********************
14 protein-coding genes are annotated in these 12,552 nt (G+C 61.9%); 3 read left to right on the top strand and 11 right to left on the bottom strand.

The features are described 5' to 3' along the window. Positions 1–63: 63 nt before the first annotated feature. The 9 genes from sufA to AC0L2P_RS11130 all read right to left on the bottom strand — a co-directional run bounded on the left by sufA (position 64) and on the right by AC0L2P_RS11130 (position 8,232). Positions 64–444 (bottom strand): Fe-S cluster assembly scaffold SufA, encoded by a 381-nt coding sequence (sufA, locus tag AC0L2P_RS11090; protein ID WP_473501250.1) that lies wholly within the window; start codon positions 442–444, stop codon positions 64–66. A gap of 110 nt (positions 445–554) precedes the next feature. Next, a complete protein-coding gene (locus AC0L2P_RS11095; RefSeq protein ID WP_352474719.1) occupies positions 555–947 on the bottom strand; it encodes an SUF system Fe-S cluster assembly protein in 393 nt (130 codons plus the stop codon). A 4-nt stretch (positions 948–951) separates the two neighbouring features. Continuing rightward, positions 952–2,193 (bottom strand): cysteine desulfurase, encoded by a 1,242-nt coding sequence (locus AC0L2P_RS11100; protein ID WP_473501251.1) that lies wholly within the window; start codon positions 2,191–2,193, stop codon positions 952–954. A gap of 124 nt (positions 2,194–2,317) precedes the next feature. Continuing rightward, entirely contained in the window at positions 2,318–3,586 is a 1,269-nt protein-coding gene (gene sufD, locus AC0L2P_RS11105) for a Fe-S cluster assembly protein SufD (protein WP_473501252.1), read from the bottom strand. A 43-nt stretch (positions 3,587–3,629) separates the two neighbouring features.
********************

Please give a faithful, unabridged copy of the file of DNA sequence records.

14 protein-coding genes are annotated in these 12,552 nt (G+C 61.9%); 3 read left to right on the top strand and 11 right to left on the bottom strand.

The features are described 5' to 3' along the window. Positions 1–63: 63 nt before the first annotated feature. The 9 genes from sufA to AC0L2P_RS11130 all read right to left on the bottom strand — a co-directional run bounded on the left by sufA (position 64) and on the right by AC0L2P_RS11130 (position 8,232). Positions 64–444 (bottom strand): Fe-S cluster assembly scaffold SufA, encoded by a 381-nt coding sequence (sufA, locus tag AC0L2P_RS11090; protein ID WP_473501250.1) that lies wholly within the window; start codon positions 442–444, stop codon positions 64–66. A gap of 110 nt (positions 445–554) precedes the next feature. Next, a complete protein-coding gene (locus AC0L2P_RS11095; RefSeq protein ID WP_352474719.1) occupies positions 555–947 on the bottom strand; it encodes an SUF system Fe-S cluster assembly protein in 393 nt (130 codons plus the stop codon). A 4-nt stretch (positions 948–951) separates the two neighbouring features. Continuing rightward, positions 952–2,193 (bottom strand): cysteine desulfurase, encoded by a 1,242-nt coding sequence (locus AC0L2P_RS11100; protein ID WP_473501251.1) that lies wholly within the window; start codon positions 2,191–2,193, stop codon positions 952–954. A gap of 124 nt (positions 2,194–2,317) precedes the next feature. Continuing rightward, entirely contained in the window at positions 2,318–3,586 is a 1,269-nt protein-coding gene (gene sufD, locus AC0L2P_RS11105) for a Fe-S cluster assembly protein SufD (protein WP_473501252.1), read from the bottom strand. A 43-nt stretch (positions 3,587–3,629) separates the two neighbouring features.